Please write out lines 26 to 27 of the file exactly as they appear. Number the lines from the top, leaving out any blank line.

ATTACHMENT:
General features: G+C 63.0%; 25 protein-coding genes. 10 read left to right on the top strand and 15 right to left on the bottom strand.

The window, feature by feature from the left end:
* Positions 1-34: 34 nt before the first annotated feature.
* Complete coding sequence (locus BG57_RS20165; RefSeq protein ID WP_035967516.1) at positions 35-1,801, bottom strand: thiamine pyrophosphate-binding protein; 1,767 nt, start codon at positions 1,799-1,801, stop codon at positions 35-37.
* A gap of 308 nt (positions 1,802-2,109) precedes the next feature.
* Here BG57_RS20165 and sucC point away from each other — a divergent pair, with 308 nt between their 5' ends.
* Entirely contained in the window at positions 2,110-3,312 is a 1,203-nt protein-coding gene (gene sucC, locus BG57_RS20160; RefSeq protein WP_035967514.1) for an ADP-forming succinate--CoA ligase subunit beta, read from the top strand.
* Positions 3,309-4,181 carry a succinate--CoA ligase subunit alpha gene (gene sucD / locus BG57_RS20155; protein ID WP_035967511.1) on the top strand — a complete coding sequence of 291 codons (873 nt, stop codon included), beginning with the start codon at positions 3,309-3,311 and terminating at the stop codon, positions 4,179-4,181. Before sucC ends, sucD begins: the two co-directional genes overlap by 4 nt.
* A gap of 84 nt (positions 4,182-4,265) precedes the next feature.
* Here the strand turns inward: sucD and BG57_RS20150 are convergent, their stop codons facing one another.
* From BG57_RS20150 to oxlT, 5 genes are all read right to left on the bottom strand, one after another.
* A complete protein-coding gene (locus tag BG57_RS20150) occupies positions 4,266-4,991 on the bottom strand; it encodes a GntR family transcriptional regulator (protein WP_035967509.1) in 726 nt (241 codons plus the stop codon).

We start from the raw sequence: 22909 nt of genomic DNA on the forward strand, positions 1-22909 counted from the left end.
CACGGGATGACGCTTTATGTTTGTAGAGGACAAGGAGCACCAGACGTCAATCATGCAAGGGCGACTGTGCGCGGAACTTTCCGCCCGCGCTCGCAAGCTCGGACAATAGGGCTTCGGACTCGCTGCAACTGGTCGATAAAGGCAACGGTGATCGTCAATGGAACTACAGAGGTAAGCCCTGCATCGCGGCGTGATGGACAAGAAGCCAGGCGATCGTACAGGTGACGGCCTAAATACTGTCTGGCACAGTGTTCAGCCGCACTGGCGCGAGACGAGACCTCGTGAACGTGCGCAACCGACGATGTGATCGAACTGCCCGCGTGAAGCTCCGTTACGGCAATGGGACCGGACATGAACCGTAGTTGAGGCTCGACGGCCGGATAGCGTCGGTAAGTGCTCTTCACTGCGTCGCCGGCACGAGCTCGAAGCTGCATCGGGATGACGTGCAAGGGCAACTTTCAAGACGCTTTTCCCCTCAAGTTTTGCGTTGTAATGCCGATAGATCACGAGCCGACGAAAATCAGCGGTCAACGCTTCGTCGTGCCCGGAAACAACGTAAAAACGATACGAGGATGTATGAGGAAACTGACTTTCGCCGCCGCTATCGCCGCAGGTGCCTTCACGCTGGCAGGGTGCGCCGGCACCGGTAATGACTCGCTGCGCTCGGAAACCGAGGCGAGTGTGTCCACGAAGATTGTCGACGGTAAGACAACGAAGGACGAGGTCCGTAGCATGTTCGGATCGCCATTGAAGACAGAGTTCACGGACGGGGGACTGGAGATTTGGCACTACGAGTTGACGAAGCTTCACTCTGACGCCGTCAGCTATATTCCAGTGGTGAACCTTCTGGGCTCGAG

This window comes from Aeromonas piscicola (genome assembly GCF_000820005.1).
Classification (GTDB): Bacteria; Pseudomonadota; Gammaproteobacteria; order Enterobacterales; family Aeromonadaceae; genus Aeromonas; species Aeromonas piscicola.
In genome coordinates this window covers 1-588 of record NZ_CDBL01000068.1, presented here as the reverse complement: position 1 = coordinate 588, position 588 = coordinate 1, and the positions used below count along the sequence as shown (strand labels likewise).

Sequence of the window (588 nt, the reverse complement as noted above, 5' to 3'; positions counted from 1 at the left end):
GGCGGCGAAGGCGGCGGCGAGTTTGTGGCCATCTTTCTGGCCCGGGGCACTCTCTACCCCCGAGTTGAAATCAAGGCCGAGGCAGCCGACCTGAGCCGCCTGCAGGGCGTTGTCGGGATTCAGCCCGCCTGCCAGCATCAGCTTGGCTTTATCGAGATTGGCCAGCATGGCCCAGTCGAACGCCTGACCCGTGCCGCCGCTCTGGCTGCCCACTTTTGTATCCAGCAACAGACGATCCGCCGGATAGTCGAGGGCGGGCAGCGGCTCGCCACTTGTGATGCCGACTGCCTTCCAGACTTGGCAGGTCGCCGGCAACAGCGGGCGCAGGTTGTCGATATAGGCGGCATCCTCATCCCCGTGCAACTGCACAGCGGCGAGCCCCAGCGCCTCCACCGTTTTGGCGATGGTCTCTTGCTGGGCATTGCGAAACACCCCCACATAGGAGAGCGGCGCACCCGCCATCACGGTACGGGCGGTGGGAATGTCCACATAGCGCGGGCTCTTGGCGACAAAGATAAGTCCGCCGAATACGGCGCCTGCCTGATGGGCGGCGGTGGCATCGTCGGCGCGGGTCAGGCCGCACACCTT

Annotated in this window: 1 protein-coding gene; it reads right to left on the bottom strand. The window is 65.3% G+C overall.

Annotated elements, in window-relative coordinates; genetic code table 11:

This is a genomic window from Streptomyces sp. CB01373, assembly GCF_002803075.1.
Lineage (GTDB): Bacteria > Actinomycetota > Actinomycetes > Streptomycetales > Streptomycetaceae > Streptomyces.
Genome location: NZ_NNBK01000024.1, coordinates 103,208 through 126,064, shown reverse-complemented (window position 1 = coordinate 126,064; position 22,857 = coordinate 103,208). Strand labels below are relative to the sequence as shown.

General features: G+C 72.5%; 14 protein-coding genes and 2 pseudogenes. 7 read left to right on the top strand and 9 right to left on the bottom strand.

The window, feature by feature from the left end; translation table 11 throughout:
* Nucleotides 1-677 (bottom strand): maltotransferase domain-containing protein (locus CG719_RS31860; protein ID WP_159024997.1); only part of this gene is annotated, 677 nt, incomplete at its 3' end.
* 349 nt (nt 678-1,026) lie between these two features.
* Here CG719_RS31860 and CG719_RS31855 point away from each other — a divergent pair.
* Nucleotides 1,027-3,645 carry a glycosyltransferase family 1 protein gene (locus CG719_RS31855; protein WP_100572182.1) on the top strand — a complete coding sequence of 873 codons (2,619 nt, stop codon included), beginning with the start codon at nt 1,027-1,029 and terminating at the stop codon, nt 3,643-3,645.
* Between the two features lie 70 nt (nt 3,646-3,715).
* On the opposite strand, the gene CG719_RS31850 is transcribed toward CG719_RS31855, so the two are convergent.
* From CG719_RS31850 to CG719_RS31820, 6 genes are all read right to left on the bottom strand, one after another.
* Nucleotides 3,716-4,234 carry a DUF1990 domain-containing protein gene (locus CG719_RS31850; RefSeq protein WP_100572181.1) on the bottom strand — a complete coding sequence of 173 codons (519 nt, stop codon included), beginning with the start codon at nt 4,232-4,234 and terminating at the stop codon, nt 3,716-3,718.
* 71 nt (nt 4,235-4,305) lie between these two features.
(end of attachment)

The window, feature by feature from the left end; translation table 11 throughout:
* Nucleotides 1-677 (bottom strand): maltotransferase domain-containing protein (locus CG719_RS31860; protein ID WP_159024997.1); only part of this gene is annotated, 677 nt, incomplete at its 3' end.